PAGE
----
Why Your Grandmother Was Right

27 April 2023
3 min read

My grandmother always had something witty or wise to share. One of her favorites had me imagining vivid pictures of pounds of medicine in bottles and spoonfuls of colorful liquids.

Imagine my surprise when I studied behavioral economics and learned that the ratio of prevention to cure when it comes to working with distressed clients is the same as ounces to pounds: 16 to 1.

The Problem with Loss Aversion

The insight into this ratio starts with Daniel Kahneman’s research into loss aversion. Kahneman described how people feel loss about two and a half times more strongly than gains. This finding was instrumental in revealing why humans don’t consistently make rational decisions. It led to dismissing the simple mathematical models that prevailed in the early days of economic research and turning to a more complicated model, driven by numerous discoveries of hardwired mental shortcuts—which Kahneman called heuristics—dominating the way people make decisions.

These insights have made their way to the awareness of client-facing financial advisors. Rather than assuming clients can cope creatively with volatility in their investments, wise advisors are sensitive to the emotional reactivity their clients will have when markets trend negatively. Rather than being surprised when clients become emotional, advisors can help clients who are upset and by preparing to handle those conversations more artfully.

Why 16:1 Is So Important

Behavioral economics teaches that negative emotions are far more significant for survival than positive ones. This is the essential meaning of loss aversion: it’s more important to protect yourself from negative experiences that can hurt or kill you than to seek out positive experiences that will benefit you. Life is asymmetrical.

There’s a second aspect that is significant for our discussion. It concerns the way the human brain functions: as an information storage and prediction machine. Because life is challenging and threats are numerous, our brains are wired to retain essential learnings from past experiences and use those patterns to predict future outcomes. In this way, the brain works to preserve life in a threatening environment.

Observations of human experience reveal an interesting dimension to this function: when a prediction fails, the brain becomes distressed. A surprise represents a breakdown in the brain’s ability to predict the future. As a result, a surprise typically magnifies the significance of an experience. This magnification greatly increases how someone reacts to an unexpected event. This has substantial implications for working with clients.

Can you remember a time when you were pleasantly surprised by something that happened in your life? Perhaps someone threw you a party or your boss gave you a larger-than-expected bonus. The surprise made the event even more positive.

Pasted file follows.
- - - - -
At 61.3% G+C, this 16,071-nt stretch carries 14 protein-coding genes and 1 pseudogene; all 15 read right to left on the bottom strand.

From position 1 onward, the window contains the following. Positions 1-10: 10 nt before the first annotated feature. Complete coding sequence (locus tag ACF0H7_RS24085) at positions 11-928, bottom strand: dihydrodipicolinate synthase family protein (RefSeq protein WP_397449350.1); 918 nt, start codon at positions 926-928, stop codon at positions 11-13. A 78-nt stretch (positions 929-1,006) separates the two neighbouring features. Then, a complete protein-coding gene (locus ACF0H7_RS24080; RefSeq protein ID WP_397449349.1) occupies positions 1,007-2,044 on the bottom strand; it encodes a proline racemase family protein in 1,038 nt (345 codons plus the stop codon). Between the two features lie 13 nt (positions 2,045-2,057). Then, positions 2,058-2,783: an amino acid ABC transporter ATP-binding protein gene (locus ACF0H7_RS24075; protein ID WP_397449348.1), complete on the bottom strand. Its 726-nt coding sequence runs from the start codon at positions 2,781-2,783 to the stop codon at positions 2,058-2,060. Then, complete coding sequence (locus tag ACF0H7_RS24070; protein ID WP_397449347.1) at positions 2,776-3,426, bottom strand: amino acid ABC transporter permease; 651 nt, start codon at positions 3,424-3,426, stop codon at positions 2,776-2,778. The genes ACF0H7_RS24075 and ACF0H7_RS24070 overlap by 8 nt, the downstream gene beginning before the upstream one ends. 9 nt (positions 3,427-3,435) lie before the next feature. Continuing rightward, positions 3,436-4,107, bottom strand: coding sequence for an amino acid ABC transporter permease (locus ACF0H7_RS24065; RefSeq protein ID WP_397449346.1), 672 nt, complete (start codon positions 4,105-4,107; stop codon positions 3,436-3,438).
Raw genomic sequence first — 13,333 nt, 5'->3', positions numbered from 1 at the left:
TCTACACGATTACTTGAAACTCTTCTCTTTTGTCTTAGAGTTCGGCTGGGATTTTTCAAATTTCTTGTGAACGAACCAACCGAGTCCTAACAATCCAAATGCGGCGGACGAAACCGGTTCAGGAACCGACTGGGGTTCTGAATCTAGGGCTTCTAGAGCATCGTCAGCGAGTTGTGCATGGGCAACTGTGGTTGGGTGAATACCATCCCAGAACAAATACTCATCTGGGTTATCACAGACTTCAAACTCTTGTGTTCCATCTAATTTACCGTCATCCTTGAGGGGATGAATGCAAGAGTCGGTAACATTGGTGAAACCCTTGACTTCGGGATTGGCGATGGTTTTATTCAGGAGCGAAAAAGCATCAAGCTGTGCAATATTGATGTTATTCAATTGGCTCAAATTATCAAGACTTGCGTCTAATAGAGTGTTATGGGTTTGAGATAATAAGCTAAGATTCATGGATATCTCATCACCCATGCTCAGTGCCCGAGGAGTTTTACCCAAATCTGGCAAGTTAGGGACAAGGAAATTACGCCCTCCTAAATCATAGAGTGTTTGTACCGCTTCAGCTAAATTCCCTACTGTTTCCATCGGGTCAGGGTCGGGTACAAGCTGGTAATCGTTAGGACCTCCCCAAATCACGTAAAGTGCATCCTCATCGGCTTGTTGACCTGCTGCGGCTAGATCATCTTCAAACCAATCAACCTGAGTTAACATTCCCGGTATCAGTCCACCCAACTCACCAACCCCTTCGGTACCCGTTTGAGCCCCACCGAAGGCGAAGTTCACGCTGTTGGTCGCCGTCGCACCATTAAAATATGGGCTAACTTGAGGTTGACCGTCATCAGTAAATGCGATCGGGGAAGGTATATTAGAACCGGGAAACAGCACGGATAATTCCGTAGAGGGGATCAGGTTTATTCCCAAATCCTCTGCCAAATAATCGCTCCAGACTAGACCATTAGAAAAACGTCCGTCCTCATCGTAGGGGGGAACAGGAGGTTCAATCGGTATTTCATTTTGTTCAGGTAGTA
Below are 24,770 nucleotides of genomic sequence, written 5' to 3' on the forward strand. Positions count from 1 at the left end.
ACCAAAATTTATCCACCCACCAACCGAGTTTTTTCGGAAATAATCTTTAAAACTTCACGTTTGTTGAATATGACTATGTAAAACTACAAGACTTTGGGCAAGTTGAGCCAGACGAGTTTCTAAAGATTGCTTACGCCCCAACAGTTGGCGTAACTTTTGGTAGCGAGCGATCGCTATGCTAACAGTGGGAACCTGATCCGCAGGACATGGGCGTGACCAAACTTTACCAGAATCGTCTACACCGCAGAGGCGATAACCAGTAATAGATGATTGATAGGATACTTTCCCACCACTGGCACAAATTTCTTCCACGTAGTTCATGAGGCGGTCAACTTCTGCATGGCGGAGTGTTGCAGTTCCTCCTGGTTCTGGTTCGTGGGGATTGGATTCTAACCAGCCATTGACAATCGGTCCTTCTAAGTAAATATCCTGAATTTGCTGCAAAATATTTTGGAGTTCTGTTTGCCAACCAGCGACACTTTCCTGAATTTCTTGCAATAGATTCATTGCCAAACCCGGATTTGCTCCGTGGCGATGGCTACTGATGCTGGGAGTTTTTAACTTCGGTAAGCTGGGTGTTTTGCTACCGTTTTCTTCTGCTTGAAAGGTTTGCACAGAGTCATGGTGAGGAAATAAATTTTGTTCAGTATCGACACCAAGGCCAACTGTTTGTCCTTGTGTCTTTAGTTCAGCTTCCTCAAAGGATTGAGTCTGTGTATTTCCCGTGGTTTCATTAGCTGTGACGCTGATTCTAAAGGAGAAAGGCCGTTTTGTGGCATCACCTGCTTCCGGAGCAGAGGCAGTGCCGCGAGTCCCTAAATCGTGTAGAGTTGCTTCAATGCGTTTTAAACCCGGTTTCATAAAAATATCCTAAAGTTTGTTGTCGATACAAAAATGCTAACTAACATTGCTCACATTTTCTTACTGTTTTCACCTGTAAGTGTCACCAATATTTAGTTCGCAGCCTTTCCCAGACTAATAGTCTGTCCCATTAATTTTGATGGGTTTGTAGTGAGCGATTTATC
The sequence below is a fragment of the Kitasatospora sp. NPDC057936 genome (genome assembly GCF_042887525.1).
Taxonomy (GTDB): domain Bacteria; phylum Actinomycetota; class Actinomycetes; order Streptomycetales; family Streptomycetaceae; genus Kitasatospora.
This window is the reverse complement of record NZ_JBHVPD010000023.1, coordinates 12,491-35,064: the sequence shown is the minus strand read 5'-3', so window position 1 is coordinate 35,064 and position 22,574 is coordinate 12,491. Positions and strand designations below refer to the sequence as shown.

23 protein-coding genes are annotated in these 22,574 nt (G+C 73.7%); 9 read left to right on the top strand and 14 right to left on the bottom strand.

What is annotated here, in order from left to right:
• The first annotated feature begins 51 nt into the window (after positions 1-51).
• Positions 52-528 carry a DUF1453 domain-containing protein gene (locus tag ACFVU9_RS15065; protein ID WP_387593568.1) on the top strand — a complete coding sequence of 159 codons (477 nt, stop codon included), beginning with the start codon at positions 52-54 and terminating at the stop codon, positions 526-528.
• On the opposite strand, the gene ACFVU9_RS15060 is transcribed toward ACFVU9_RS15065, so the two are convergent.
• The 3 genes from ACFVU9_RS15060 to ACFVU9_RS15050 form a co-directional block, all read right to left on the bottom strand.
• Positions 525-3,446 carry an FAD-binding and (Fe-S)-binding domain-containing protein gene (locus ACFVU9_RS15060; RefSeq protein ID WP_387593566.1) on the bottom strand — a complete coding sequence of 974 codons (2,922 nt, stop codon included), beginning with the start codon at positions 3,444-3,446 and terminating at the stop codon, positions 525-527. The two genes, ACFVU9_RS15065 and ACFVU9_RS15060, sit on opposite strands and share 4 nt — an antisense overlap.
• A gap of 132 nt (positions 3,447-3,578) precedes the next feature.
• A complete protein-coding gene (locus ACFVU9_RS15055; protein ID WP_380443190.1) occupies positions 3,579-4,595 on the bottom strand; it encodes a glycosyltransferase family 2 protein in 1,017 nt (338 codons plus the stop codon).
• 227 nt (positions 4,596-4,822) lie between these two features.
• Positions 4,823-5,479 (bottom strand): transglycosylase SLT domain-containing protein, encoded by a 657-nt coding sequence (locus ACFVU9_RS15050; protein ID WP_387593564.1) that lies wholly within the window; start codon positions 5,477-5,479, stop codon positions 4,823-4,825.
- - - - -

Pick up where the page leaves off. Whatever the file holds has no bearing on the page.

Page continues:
Positive events are not the only experiences that can be magnified. This is another expression of the asymmetry of loss aversion: surprising negative experiences are much more painful than anticipated negative experiences.

What Does This Have to Do with Being a Financial Advisor?

As we have seen, the thoughtful advisor anticipates that clients will become upset when markets trend downward and is prepared to have hard conversations. Unfortunately, if she allows a client to be surprised by negative events, the level of emotional distress may exceed what the client can tolerate and what the advisor can manage. The combination of loss aversion and an unexpected event magnifies the client’s experience of pain.

So, the prudent advisor not only prepares to have hard conversations when markets become volatile but also helps her clients anticipate what is likely to happen in the future by having conversations when economic signals indicate potential volatility.

This is why my grandma’s advice is backed by science: an ounce of prevention in the form of conversations that anticipate impending volatility is worth pounds of more difficult conversations after the fact. To the extent possible, the skillful financial advisor never allows her clients to be surprised by the markets.

Upcoming Webcast: Managing the Hard Conversation: A Four-Step Process for Defusing Emotional Clients

Register for our next practice-management webcast on May 11th. Ken Haman will map out a simple four-step process for advisors use with clients to help diffuse irrational thinking and restore thoughtful decision-making.

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